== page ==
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111. For the purpose of accentuation nouns may be divided into those in which the accent remains on the stem (and as far as possible on the same syllable of the stem), and those in which it passes in the genitive and dative to the case ending.

Nouns of the vοwel declensions generally belong to the first of these groups. The last syllable if accented has the acute in the nominative and accusative, the circumflex in the genitive and dative, and in the adverbs in -ου and -ως.

καλός, καλοῦ, καλῷ etc.
Adv. καλάῶς
Acc. Plur. καλούς

On the Nouns in -ᾰ, see § 96.

One or two feminines with nominative singular in -ᾰ accent the ending in those cases in which the last syllable is long.

Nom. μία
Gen.  μιῆς

Nom. ἴα
Dat.  ἰῇ

Nom. ταρφύς thick
Fem. ταρφεῖα
Plur. ταρφειαί
Acc. ταρφειάς

Nom. ἄγυια street
Gen. ἀγυιῆς
Plur. ἀγυιαί, ἀγυιάς

So θαμειαί and θαμειάς answer to a nominative singular θαμεῖα, masculine *θαμύς (cp. θαμέ-ες, θαμέας) ; and καυστείρης (Il. 4.342. etc.) is genitive of καύστειρα.

αὔτως in the very way (from αὐτός), is made barytone by the authorities. The word is only Homeric, and the original accentuation αὐτῶs had evidently been lost, perhaps by a confusion vwith οὕτως.

The oxytone adverbs in -ει and -ι, as αὐτονυχεί, ἀσπουδί, μελειστί, may date from a time when the locative of the ο-declension was regularly oxytone—the accent determining the appearance of ε for ο.

The second group consists οf

  1. Nouns with monosyllabic stem.

    πούς, ποδ-ός, ποδ-ί, ποδ-οῖϊν, ποδ-ῶν, ποσσί

    κύων, κυν-ός, κυν-ί, κυν-ῶν, κυσί

    θήρ, θηρ-ός, θηρ-ί, θηρ-ῶν, θηρ-σί

  2. The words πατήρ, μήτηρ, θυγάτηρ, ἀνήρ, γαστήρ
    Gen. πατρ-ός, μητρ-ός, θυγατρ-ός, ἀνδρ-ός, γαστρ-ός etc.

The accent οf μήτηρ and θυγάτηρ is anomalous: cp. the Accusatives μητέρ-α, θυγατέρ-α. Probably the nominative singular was originally oxytone. The change of accentuation may be explained by supposing that the nominative was influenced by the accent of the vocative—that in fact the vocative pro tantο took the place of the nominative (cp. § 96). It is evident that the vocative of these words would be especially familiar to the ear.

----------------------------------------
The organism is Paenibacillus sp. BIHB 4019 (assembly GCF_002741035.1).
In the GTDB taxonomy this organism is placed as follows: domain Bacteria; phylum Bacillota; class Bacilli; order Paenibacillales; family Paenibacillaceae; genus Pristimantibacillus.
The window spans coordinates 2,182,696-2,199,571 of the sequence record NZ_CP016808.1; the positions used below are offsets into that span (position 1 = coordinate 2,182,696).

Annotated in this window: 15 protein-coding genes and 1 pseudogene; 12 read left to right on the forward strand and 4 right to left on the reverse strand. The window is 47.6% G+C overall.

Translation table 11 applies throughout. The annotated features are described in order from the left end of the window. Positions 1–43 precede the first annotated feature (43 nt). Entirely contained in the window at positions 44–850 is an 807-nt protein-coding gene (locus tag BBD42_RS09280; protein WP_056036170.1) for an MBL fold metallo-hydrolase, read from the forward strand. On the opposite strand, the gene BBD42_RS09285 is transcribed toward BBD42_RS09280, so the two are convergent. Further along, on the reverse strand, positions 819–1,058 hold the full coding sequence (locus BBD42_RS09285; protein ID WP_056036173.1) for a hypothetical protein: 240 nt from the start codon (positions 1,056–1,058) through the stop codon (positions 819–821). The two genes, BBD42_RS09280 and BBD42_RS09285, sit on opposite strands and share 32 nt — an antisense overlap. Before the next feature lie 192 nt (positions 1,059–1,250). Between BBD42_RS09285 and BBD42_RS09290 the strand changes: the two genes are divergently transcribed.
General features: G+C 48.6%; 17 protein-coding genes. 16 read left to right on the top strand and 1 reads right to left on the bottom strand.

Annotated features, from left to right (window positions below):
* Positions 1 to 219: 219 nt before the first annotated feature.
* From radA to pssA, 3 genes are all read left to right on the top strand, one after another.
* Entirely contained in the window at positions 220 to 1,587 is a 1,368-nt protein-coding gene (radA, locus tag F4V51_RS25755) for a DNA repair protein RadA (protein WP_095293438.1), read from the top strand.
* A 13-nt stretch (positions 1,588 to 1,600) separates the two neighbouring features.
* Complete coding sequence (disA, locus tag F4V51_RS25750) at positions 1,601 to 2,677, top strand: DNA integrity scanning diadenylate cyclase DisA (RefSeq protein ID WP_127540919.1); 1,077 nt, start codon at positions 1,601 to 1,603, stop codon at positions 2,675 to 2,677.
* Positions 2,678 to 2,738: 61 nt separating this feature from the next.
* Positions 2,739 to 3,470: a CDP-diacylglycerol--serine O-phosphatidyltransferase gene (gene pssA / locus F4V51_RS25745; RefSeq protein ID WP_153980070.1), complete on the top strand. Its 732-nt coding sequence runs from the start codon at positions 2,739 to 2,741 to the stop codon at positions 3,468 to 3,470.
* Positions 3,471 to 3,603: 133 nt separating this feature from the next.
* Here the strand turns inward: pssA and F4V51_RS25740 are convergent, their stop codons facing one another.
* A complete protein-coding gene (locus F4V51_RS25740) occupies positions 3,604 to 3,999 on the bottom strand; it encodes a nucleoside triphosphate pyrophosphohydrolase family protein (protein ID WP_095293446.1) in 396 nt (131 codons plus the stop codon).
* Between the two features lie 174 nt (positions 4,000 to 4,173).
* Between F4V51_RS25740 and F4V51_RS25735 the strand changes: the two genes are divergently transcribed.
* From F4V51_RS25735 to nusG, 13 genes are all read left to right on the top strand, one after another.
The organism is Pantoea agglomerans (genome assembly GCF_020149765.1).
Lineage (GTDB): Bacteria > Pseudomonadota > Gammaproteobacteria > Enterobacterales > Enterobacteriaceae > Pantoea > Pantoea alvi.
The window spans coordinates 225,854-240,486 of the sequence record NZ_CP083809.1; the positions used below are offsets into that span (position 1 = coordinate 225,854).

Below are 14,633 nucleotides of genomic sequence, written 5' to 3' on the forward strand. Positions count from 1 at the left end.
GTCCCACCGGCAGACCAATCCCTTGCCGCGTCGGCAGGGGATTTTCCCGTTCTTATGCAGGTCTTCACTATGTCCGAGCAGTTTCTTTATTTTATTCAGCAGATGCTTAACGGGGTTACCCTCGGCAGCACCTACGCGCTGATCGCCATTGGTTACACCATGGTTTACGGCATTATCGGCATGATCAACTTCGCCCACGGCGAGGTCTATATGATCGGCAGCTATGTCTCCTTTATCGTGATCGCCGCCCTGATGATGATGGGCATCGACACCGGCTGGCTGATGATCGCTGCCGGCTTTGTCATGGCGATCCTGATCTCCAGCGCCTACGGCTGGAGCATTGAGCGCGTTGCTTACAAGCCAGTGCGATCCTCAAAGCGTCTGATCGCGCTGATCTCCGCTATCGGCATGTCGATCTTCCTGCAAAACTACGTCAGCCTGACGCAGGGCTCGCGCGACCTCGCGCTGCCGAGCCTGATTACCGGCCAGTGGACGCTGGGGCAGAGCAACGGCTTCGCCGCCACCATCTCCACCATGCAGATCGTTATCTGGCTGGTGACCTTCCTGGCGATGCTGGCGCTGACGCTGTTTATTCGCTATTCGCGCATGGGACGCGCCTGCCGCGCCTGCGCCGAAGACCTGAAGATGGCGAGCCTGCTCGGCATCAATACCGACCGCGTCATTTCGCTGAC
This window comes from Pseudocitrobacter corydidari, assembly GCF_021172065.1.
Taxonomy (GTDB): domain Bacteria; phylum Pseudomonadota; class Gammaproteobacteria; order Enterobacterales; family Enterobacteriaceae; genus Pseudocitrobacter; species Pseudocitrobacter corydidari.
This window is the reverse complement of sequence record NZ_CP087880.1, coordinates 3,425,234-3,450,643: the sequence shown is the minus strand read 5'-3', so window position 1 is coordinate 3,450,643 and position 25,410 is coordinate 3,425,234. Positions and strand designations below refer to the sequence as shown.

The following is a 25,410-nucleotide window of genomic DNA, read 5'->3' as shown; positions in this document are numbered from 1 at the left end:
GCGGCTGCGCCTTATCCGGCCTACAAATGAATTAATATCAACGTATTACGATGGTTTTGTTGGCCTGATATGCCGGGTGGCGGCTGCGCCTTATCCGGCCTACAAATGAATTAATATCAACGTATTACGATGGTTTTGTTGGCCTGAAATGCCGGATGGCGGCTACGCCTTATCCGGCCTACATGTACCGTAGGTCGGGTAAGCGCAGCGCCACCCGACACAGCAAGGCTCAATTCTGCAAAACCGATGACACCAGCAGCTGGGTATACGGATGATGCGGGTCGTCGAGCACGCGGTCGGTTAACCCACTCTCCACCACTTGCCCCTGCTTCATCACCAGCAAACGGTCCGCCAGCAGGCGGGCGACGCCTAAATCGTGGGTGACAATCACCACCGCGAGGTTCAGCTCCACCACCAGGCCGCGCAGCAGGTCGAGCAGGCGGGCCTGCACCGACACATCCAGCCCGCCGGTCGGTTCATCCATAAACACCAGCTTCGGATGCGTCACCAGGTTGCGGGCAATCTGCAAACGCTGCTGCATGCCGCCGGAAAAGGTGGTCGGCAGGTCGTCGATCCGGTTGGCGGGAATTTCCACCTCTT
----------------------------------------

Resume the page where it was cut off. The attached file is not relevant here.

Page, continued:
The dative ending -εσσι never takes the accent; hence πόδ-εσσι, νή-εσσι, ἄνδρ-εσσι, κύν-εσσι, etc. The reason doubtless is that these are forms that have followed the analogy of the stems in -εσ, as ἔπεσ-σι, βέλεσ-σι, etc.

The Genitives παίδων, δᾴδ-ων, Τρώ-ων, δμώ-ων, θώ-ων, are barytone; perhaps becaαse the stems are originally disyllabic.

It appears that in an earlier stage of the language the shifting of the accent to the case ending was always accompanied by "weakening" of the stem (§ 106), The few instances of the type of κύων, genitive. κυv-ός, and πατήρ, genituve πατp-όs, are to be regarded as surviving examples of the older declension.

112. The vocative in the consonantal declension sometimes retracts the accent.

Nom. πατήρ
Vοc.  πάτερ

Nom. δαήρ
Voc.  δᾶερ

Nom. διογενής
Vοc.  διόγενες

Proper names with a long vowel in the penultimate are often properispomena.

Nom. Σαρπηδών
Vοc.  Σαρπῆδον

Nom. Ἀντήνωρ
Vοc.  Ἀντῆνορ

Nom. Μαχάων
Vοc.  Μαχᾶον

Otherwise they are mostly proparoxytone, as Ἀγάμεμνον, Ἄπολλον.

Oxytones in -εύς form the vocative in -εῦ, as Ζεῦ, Ὀδυσεῦ. This may be regarded as a retraction of the accent, since the circumflex stands for a double accent, viz. an acute followed by a grave in the same syllable (Ζεῦ = Ζέὺ).

Originally the vocative, unless it stood at the beginning of a sentence, vwas enclitic. Hence the barytone accent is to be explained as in the case of the verb (§ 87), as the result of an original οss of accent.

Suggested Citation

D.B. Monro, A Grammar of the Homeric Dialect. Carlisle, Pennsylvania: Dickinson College Commentaries, 2014. ISBN: 978-1-947822-04-7.